- vi. 躺；说谎；位于；展现
- vt. 谎骗
- n. 谎言；位置
- n. (Lie)人名；(罗、挪、瑞典)利；(中)李(普通话·威妥玛)
CET4 考 研 CET6
- lie: [OE] English has two words lie. The verb ‘recline’ goes back, together with its Germanic relatives (German liegen, Dutch liggen, Swedish ligga. Danish ligge), to a prehistoric base *leg-, a variant of the base *lag- which produced lay. Both come ultimately from Indo-European *legh-, *logh-, whose other English descendants include litter and low. The verb ‘tell untruths’ and its related noun come from a Germanic base *leug-, *loug-, represented also in German lügen, Dutch liegen, Swedish ljuga, and Danish lyve. The second syllable of English warlock comes from the same source.
=> lay, lig, litter, low; warlock
- lie (v.1)
- "speak falsely, tell an untruth," late 12c., from Old English legan, ligan, earlier leogan "deceive, belie, betray" (class II strong verb; past tense leag, past participle logen), from Proto-Germanic *leugan (cognates: Old Norse ljuga, Danish lyve, Old Frisian liaga, Old Saxon and Old High German liogan, German lügen, Gothic liugan), from PIE root *leugh- "to tell a lie."
- lie (v.2)
- "rest horizontally," early 12c., from Old English licgan (class V strong verb; past tense læg, past participle legen) "be situated, reamin; be at rest, lie down," from Proto-Germanic *legjan (cognates: Old Norse liggja, Old Frisian lidzia, Middle Dutch ligghen, Dutch liggen, Old High German ligen, German liegen, Gothic ligan), from PIE *legh- "to lie, lay" (cognates: Hittite laggari "falls, lies," Greek lekhesthai "to lie down," Latin lectus "bed," Old Church Slavonic lego "to lie down," Lithuanian at-lagai "fallow land," Old Irish laigim "I lie down," Irish luighe "couch, grave"). To lie with "have sexual intercourse" is from c. 1300, and compare Old English licgan mid "cohabit with." To take (something) lying down "passively, submissively" is from 1854.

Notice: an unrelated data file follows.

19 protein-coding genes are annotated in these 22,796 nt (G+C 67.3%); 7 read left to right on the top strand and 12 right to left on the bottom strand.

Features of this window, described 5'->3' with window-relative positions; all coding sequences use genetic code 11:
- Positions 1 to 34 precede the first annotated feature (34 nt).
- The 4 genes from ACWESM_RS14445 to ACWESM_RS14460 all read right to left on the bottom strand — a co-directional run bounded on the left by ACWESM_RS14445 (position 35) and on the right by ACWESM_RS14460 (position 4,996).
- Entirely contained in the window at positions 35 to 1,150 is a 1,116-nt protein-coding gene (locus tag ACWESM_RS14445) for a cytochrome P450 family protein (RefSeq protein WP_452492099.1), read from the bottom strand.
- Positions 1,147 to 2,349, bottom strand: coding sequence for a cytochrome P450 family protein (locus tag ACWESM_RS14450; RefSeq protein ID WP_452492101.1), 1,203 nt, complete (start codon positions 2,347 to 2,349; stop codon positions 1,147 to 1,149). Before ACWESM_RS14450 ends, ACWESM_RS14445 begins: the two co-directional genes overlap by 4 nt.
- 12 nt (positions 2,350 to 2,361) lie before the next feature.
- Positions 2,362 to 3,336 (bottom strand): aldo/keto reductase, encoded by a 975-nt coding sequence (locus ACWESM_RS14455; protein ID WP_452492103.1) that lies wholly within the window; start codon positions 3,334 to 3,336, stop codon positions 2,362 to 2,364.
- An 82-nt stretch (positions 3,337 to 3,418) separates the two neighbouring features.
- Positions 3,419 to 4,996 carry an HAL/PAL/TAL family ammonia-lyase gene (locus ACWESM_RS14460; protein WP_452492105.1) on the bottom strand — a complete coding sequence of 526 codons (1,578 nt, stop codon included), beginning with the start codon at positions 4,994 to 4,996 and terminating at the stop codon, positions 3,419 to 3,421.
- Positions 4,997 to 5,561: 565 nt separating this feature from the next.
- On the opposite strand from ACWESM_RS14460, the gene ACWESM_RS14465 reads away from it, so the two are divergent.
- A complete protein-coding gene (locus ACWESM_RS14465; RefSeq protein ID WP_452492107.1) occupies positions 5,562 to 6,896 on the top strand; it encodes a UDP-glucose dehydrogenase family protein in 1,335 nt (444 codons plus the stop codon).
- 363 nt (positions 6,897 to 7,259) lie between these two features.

- lie (n.1)
- "an untruth," Old English lyge "lie, falsehood," from Proto-Germanic *lugiz (cognates: Old Norse lygi, Danish løgn, Old Frisian leyne (fem.), Dutch leugen (fem.), Old High German lugi, German Lüge, Gothic liugn "a lie"), from the root of lie (v.1). To give the lie to "accuse directly of lying" is attested from 1590s. Lie-detector first recorded 1909.
- lie (n.2)
- "manner of lying," 1690s, from lie (v.2). Sense in golf is from 1857.
- 1. The blame for the Charleston fiasco did not lie with him.
- 2. Lie face upwards with a cushion under your head.
- 3. The ship would lie there mirrored in a perfectly unmoving glossy sea.
- 4. The islands lie at the southern end of the Kurile chain.
- 5. Sovereign power will continue to lie with the Supreme People's Assembly.
[ lie 造句 ]